Is an Anti-Inflammatory Diet the Best for You?

0

An anti-inflammatory diet: Less pain, happy gut, more energy, and more?

Tom Brady, Venus Williams, Penélope Cruz, and Rosie Huntington-Whiteley have something in common, aside from being unnaturally beautiful: They’ve all followed forms of anti-inflammatory (AI) diets at one time or another. Tom has done it to boost his performance on the football field. Venus said she did it to help keep her autoimmune disorder in check. And Penélope and Rosie have followed an AI-style detox to keep their skin radiant.

These celeb diets may be buzzy, but the tenets of an AI diet—more plants, less sugar, no refined stuff—are far from a passing fad. “Who needs to eat a more anti-inflammatory diet? Everyone,” says Barry Sears, PhD, creator of The Zone diet, who has spent decades studying chronic inflammation. Here’s the lowdown on inflammation—and how to fight it with food.

What the heck is inflammation, anyway?

Believe it or not, inflammation starts as a good thing. It happens when your immune system sends out white blood cells and “warrior” compounds like eicosanoids to attack invading viruses, bacteria, or toxins. A classic example of totally normal inflammation: pain, heat, redness, and swelling around a wound or injury (think of a tender sprained ankle).

“There’s a separate response called ‘resolution’ that brings the dogs of war back to their barracks and heals your tissues,” says Sears. “The first phase of inflammation causes cellular destruction, and the second phase, resolution, begins cellular rejuvenation. As long as those phases are balanced, you stay well.”

But for more and more of us, the balance never happens. That’s because sugar, refined grains, and saturated fat can also trigger an inflammatory immune response, notes Sears, and the typical Western diet is packed with them, meaning we’re inflaming our bodies over and over, every time we eat. Meanwhile, guess what the average American gets way too little of: fruits and non-starchy veggies, which are packed with antioxidants that help cool things down and reduce the intensity of the initial inflammatory response, and fatty fish, a great source of omega-3 fatty acids, which can help move your body into the resolution phase.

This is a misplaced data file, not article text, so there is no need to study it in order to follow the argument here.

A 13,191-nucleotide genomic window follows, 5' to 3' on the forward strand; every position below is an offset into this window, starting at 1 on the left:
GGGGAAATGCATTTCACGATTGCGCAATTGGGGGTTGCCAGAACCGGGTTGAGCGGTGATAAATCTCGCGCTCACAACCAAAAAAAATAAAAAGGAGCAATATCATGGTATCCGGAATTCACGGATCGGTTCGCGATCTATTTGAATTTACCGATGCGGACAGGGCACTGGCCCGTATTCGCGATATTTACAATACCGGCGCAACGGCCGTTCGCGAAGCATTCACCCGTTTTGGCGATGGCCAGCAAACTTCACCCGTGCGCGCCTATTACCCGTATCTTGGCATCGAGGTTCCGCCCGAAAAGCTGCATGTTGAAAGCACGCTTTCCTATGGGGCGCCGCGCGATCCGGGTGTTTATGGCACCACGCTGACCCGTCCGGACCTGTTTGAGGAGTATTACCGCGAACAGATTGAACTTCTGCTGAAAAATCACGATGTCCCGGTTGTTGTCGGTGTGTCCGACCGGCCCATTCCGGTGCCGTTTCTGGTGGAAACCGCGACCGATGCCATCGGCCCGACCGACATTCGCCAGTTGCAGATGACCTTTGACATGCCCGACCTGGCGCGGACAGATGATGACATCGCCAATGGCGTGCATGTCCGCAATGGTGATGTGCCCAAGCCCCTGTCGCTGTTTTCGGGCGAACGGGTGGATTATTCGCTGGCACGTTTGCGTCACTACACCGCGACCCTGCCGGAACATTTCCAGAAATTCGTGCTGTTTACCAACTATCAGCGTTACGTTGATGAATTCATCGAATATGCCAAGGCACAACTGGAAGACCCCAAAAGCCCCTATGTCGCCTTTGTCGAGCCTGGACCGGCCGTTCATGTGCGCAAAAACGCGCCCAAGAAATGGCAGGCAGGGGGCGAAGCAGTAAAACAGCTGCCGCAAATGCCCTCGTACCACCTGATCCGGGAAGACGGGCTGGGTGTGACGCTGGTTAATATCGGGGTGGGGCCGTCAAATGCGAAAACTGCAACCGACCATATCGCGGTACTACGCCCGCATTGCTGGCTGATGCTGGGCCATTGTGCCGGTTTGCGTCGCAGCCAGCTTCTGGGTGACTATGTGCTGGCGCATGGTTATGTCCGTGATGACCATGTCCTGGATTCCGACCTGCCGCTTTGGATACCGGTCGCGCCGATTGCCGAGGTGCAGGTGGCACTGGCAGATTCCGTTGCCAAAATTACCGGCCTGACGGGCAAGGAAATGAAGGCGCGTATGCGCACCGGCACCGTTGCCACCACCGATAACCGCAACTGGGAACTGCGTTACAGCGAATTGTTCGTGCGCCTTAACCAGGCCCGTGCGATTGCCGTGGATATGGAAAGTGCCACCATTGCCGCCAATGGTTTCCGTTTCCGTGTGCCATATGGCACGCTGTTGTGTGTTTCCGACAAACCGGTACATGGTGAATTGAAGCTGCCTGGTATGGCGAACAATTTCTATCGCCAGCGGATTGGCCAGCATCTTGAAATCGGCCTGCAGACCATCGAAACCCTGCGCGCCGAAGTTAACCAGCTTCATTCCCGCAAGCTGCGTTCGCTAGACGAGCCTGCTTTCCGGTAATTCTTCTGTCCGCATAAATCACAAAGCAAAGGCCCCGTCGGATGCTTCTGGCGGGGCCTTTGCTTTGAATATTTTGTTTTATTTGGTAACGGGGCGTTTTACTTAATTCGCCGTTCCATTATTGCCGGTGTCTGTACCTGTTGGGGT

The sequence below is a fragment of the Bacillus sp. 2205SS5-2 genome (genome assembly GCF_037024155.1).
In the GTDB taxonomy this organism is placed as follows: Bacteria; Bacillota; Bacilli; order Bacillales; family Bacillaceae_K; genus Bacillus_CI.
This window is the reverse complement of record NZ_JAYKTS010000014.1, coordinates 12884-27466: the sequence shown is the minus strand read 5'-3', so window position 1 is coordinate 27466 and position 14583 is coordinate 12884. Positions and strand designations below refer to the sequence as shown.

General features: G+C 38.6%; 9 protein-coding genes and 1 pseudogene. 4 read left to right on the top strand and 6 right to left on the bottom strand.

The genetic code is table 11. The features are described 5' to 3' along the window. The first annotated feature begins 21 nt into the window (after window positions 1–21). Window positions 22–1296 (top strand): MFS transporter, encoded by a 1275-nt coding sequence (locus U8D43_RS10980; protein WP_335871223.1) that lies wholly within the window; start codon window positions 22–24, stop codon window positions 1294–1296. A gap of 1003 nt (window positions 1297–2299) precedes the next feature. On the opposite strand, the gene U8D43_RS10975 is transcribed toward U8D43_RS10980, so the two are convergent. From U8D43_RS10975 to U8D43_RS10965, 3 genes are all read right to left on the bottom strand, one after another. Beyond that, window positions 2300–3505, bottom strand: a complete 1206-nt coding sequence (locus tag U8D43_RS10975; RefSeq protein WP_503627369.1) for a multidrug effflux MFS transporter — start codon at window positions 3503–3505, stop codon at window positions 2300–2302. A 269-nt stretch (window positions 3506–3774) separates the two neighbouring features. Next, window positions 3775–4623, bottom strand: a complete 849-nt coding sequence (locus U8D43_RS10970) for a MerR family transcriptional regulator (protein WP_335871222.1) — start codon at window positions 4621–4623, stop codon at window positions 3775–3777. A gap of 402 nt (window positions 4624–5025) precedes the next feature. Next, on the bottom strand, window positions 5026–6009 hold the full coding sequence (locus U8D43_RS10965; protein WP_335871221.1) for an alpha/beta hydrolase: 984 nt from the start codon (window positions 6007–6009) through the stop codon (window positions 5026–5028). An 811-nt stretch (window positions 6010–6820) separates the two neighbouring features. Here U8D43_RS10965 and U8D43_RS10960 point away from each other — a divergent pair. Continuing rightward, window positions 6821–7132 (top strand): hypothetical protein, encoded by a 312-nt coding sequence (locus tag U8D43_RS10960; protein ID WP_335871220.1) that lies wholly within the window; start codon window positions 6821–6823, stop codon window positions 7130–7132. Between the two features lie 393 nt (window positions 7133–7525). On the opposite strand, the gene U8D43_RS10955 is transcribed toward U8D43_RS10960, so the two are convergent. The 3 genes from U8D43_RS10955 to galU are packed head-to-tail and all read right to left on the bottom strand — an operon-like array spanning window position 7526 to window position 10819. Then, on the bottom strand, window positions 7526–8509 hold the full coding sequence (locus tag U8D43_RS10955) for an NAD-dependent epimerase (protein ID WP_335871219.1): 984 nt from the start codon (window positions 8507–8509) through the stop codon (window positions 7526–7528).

Air pollution and environmental toxins also trigger your immune system this way, but “most of the chronic, extra inflammation in our bodies is diet-related,” says Sears. In arteries, chronic inflammation can lead to heart disease. In the brain, it’s linked to anxiety and depression. In your joints, it causes swelling and pain. In the gut, inflammation throws off the balance of helpful bacteria and causes direct damage to the lining of the intestines, says Mark Hyman, MD, director of the Center for Functional Medicine at the Cleveland Clinic and author of The Blood Sugar Solution: 10-Day Detox Diet. That may contribute to IBS, food sensitivities, autoimmune diseases, and even obesity, research suggests.

In contrast, research shows that following a more anti-inflammatory style of eating may reduce the risk of heart disease, obesity, and some cancers and may even extend your life, says Frank Hu, MD, professor of nutrition and epidemiology at the Harvard T.H. Chan School of Public Health. Other claims about anti-inflammatory diets—for example, that they can reverse autoimmune disease (the goal of the Autoimmune Protocol, an extremely restrictive AI diet) or improve mental health—have less solid proof, he says.

How to spot an anti-inflammatory diet

There isn’t just one specific “AI Diet,” unlike Atkins or South Beach. Sears’s Zone diet and Dr. Hyman’s Detox are both highly anti-inflammatory, as is the soy-heavy plan that integrative medicine guru Andrew Weil, MD, offers for free on his website. Paleo and Whole30 diets are both AI, too.

But the plan with the most research-backed anti-inflammatory cred is the traditional Mediterranean diet, emphasizing fruits, vegetables, whole grains, legumes, fish, and olive oil. Several very large studies—including the famed Nurses’ Health Study—have found that people who follow a Mediterranean pattern of eating have lower levels of the inflammatory markers C-reactive protein and interleukin-6 in their blood compared with those who don’t. This may be one reason the Mediterranean diet is linked to so many health benefits, from keeping weight down to slashing heart and stroke risk, notes Dr. Hu.

The goals of an AI plan are simple: Cut way back on foods that trigger an inflammatory response and eat more of the foods that heal damage. While there are some variations in what’s allowed and what isn’t, most AI plans share an emphasis on eating whole, minimally processed foods, non-starchy vegetables, monounsaturated fats like olive oil and avocado, colorful berries and other fruit, and lots of omega-3s from fatty fish (or supplements), and avoiding added sugar and refined grains.